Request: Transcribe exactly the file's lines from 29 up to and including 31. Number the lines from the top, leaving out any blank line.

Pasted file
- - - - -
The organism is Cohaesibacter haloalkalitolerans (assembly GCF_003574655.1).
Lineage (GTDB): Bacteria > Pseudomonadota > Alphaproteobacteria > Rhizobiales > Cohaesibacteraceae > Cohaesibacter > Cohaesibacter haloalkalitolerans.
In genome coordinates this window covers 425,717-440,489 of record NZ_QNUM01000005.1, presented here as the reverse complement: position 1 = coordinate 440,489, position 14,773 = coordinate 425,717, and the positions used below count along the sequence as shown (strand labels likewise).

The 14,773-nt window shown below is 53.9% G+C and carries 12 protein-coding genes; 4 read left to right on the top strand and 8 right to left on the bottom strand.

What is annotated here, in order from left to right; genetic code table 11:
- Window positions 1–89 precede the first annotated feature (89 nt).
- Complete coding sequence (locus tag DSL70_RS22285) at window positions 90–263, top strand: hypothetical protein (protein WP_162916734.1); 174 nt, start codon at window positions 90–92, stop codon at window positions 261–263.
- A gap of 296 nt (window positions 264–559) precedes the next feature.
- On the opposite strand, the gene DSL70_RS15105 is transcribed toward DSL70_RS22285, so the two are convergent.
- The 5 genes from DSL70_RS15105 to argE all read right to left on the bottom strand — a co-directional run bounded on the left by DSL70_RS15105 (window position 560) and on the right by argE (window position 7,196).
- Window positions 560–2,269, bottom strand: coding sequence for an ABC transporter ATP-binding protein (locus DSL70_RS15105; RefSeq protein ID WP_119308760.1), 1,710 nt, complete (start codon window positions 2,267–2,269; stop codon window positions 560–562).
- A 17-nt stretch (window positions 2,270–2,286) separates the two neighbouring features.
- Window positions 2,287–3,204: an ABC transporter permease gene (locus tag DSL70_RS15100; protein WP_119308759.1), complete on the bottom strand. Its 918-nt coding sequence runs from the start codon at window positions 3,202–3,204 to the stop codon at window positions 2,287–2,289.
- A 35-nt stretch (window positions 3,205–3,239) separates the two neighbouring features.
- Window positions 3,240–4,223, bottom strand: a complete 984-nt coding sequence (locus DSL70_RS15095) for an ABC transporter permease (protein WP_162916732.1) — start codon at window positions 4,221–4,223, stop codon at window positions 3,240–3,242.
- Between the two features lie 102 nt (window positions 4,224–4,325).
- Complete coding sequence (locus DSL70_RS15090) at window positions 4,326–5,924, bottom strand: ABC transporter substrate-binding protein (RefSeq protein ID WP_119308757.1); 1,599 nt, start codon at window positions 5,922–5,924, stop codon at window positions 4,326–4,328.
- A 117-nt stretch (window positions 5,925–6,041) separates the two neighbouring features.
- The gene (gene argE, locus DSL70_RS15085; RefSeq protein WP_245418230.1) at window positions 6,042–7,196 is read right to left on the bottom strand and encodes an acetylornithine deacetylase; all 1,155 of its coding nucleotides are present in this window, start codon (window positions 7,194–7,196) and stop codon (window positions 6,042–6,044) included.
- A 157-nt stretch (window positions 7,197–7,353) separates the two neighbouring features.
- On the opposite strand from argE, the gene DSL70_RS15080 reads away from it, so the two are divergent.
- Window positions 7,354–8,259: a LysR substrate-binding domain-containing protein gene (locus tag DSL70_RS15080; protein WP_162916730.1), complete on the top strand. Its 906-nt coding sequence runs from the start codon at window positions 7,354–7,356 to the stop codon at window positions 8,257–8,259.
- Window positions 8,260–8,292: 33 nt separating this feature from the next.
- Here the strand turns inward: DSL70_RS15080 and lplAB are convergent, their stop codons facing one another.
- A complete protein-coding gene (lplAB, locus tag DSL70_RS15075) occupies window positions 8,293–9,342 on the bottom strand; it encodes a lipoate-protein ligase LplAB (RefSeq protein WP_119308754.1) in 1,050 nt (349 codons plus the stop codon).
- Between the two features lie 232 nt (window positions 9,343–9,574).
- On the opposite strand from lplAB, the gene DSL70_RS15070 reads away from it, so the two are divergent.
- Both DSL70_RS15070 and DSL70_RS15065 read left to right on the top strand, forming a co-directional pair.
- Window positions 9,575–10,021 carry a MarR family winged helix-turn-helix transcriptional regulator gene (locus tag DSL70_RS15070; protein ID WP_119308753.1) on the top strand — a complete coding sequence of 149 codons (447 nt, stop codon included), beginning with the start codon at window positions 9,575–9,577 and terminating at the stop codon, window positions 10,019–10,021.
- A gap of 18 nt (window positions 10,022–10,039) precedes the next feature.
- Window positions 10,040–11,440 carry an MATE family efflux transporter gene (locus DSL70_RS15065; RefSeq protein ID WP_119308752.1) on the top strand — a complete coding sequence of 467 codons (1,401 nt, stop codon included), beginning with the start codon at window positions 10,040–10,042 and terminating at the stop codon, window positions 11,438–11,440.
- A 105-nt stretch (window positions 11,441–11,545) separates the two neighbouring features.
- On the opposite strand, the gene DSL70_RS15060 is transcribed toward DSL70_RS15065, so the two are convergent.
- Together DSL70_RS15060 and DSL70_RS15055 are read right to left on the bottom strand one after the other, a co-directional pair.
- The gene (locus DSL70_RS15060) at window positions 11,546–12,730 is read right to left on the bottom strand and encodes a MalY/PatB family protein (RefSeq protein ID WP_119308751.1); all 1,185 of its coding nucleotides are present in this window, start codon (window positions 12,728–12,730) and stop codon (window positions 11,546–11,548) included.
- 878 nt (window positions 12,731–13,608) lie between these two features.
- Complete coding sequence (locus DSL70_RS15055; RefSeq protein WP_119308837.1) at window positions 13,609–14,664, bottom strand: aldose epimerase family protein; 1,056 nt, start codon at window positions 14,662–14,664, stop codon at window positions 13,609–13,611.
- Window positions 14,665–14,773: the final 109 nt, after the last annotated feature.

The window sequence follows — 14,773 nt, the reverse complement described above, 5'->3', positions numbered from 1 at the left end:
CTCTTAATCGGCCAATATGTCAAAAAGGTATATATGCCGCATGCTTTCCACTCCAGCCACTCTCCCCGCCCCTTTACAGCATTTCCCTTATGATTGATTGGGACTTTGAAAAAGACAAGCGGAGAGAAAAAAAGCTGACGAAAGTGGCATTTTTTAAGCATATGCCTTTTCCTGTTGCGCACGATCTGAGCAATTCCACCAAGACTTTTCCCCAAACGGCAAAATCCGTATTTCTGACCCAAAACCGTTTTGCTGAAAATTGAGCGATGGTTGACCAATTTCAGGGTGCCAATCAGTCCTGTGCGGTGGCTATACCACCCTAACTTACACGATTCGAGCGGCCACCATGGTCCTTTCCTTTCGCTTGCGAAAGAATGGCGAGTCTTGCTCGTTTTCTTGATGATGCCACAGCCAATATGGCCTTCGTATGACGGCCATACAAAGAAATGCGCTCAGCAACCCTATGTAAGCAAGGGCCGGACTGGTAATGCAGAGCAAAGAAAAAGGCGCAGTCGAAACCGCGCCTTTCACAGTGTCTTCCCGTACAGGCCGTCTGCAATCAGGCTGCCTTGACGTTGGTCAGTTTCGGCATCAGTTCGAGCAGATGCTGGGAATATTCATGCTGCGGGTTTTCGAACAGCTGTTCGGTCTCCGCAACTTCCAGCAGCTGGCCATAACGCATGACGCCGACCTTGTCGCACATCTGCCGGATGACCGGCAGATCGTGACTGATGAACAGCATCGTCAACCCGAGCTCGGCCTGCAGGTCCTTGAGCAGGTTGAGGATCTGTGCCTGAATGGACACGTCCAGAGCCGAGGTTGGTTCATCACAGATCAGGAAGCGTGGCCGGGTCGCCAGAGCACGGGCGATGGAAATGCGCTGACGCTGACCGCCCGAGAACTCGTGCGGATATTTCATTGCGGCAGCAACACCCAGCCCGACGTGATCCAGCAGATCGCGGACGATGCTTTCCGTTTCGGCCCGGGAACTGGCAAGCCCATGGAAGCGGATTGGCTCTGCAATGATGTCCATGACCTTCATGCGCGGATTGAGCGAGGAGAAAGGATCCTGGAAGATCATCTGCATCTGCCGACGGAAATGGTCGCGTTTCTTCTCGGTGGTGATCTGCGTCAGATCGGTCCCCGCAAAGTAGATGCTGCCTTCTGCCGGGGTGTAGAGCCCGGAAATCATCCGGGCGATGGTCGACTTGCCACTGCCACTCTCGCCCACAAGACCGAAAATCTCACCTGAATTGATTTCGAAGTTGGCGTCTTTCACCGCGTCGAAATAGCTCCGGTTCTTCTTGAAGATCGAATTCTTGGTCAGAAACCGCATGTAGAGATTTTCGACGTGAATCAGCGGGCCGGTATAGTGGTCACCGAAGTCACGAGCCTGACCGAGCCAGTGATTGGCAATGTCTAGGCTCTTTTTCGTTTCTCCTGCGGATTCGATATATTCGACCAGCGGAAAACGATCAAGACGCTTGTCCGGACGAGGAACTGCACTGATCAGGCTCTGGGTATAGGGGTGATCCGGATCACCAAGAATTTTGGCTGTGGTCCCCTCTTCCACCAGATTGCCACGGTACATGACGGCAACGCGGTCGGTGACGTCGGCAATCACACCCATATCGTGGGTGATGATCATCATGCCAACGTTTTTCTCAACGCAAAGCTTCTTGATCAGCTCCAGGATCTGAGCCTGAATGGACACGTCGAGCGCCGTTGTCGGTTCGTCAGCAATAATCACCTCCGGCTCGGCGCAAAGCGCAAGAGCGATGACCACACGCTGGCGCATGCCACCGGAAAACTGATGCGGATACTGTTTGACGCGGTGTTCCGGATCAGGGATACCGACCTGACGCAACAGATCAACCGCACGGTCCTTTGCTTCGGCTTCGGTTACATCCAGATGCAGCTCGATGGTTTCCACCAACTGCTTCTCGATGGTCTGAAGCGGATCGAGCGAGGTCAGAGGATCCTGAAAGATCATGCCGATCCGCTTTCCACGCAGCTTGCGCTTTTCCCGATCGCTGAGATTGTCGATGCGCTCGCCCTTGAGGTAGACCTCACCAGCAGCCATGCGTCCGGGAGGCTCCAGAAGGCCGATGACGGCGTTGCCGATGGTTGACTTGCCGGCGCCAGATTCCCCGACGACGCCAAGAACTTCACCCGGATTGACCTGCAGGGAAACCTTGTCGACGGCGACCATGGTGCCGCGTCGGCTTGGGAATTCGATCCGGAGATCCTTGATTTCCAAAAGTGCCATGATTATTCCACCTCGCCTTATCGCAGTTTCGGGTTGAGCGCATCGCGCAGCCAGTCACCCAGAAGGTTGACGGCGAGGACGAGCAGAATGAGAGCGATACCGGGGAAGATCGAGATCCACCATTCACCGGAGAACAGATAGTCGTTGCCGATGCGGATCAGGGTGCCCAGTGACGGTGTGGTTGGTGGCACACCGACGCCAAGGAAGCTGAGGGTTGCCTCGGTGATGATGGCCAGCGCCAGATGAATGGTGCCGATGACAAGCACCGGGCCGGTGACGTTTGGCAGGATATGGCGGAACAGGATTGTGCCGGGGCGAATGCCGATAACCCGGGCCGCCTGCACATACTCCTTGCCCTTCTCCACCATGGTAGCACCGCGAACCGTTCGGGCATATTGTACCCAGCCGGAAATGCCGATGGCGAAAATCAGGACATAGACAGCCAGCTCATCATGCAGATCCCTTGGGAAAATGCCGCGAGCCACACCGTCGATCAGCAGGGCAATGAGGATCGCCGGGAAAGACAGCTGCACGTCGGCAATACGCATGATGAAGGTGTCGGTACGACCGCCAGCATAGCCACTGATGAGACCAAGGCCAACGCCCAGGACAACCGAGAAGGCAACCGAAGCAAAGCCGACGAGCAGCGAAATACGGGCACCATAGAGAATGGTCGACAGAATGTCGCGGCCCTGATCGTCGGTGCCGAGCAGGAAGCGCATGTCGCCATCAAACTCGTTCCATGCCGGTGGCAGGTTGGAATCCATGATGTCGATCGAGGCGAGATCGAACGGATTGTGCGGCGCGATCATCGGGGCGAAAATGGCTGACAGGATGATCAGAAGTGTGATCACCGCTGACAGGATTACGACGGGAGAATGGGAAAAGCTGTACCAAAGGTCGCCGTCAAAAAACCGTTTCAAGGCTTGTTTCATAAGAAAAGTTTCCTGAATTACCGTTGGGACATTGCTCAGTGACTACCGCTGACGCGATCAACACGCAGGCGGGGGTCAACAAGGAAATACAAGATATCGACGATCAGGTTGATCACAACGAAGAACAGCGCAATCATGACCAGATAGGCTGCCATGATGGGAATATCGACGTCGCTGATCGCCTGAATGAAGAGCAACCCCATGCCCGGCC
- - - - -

- Window positions 9,575–10,021 carry a MarR family winged helix-turn-helix transcriptional regulator gene (locus tag DSL70_RS15070; protein ID WP_119308753.1) on the top strand — a complete coding sequence of 149 codons (447 nt, stop codon included), beginning with the start codon at window positions 9,575–9,577 and terminating at the stop codon, window positions 10,019–10,021.
- A gap of 18 nt (window positions 10,022–10,039) precedes the next feature.
- Window positions 10,040–11,440 carry an MATE family efflux transporter gene (locus DSL70_RS15065; RefSeq protein ID WP_119308752.1) on the top strand — a complete coding sequence of 467 codons (1,401 nt, stop codon included), beginning with the start codon at window positions 10,040–10,042 and terminating at the stop codon, window positions 11,438–11,440.